Today I wanted to discuss the struggles that come for those diagnosed with Borderline Personality Disorder (BPD). The symptoms of BPD cause huge struggles for those with the diagnosis, their family, friends, and loved ones.
While women are more frequently diagnosed with BPD than men are (3 to 1), both genders can suffer from it, and the symptoms may manifest themselves differently.
For women, the symptoms may include(1):
- Frantic efforts to avoid real or imagined abandonment
- A pattern of intense and unstable relationships with family, friends, and loved ones, often swinging from extreme closeness and love (idealization) to extreme dislike or anger (devaluation)
- Distorted and unstable self-image or sense of self
- Impulsive and often dangerous behaviors, such as spending sprees, unsafe sex, substance abuse, reckless driving, and binge eating
- Recurring suicidal behaviors or threats or self-harming behavior, such as cutting
- Intense and highly changeable moods, with each episode lasting from a few hours to a few days
- Chronic feelings of emptiness
- Inappropriate, intense anger or problems controlling anger
- Having stress-related paranoid thoughts
- Having severe dissociative symptoms, such as feeling cut off from oneself, observing oneself from outside the body, or losing touch with reality
For men, the symptoms might be the same or a little different and include(2):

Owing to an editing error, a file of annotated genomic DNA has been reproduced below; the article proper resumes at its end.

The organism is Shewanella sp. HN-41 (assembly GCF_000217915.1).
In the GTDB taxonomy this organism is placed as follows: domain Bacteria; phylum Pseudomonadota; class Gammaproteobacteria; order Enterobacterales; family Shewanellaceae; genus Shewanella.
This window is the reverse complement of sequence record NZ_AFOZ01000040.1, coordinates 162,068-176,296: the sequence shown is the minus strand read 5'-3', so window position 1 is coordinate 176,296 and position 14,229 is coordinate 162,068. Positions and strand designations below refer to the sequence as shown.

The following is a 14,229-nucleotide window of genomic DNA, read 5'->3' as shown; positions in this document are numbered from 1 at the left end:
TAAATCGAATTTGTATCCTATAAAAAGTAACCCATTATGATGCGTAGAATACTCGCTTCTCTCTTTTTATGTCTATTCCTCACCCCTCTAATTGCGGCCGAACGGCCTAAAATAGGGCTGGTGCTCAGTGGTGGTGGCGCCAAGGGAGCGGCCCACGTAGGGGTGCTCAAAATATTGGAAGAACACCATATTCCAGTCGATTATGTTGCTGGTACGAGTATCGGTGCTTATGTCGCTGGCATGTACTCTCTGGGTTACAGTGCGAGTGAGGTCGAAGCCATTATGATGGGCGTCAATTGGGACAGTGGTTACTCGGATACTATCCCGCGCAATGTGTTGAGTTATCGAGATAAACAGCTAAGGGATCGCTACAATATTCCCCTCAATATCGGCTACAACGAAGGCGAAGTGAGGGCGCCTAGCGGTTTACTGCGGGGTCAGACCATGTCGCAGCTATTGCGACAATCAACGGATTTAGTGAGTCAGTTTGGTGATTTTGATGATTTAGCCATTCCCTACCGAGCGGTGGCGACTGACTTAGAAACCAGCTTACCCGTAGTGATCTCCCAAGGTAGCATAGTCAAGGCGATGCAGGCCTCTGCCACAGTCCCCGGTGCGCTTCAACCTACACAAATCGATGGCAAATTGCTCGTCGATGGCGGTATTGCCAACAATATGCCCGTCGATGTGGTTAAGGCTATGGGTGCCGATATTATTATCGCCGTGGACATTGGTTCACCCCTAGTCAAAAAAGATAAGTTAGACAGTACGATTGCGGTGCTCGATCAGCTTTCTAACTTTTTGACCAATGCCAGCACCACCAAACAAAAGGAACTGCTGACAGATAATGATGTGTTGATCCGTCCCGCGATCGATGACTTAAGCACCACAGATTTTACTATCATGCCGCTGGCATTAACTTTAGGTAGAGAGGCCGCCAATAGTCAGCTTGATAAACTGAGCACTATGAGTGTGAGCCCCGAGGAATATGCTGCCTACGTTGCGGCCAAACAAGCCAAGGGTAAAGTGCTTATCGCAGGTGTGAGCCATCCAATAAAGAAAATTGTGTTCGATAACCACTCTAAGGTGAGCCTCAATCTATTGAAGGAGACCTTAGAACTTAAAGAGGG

- Aggressively thin-skinned
- Controlling through criticism
- Irrational jealousy
- Possessive but detached
- Rejecting relationships
- Holding grudges
- Using sex to relieve insecurity
- Substance abuse
These symptoms are difficult to live with both as the one with the diagnosis and others living in the tempest. The person with BPD may cycle rapidly through, “I love you! I hate you! Please don’t leave me!” and all involved struggle to be able to deal with the emotions this cycling causes. The person with BPD is terrified of abandonment and tries so hard to prevent it and in turn, cause it.
Because of this “hole” in their lives, those with BPD often turn to other people and actions to fill the void. They might go on wild spending sprees, have affairs or engage in unsafe sex, or self-medicate with drugs or alcohol.
Sadly, because the amount of “drama” and disarray that BPD brings into their life, people with BPD have a high rate of suicide.
“About 70% of people with BPD will make at least one suicide attempt in their lifetimes. In addition, between 8 and 10 percent of people with BPD will complete suicide; this rate is more than 50 times the rate of suicide in the general population.”(3)
Though this diagnosis is notoriously difficult to deal with without therapy or treatment, there is hope. While there are no medications recommended to treat BPD, there are some talk therapies that can help a BPD sufferer better cope with their beliefs or feelings and temper their responses. These therapies include Cognitive Behavioral Therapy (CBT) and Dialectical Behavioral Therapy (DBT).
There are also several books that come highly recommended. Do some research and read some reviews to see if one of these might help you understand what is happening and how to go forward on dealing with it.
- NIMH: https://goo.gl/A6zK4w
- Psychology Today: https://goo.gl/xJGAU0
- VeryWell.com: https://goo.gl/kKnmiQ
I sincerely hope this brief article helps you, or someone who loves you, get help to lead a happier life.
As always, feel free to contact me at (817) 427-7092 to get help finding resources or treatment.
All the best!
Officer C. Morgan #622
Mental Health Peace Officer
North Richland Hills Police Department
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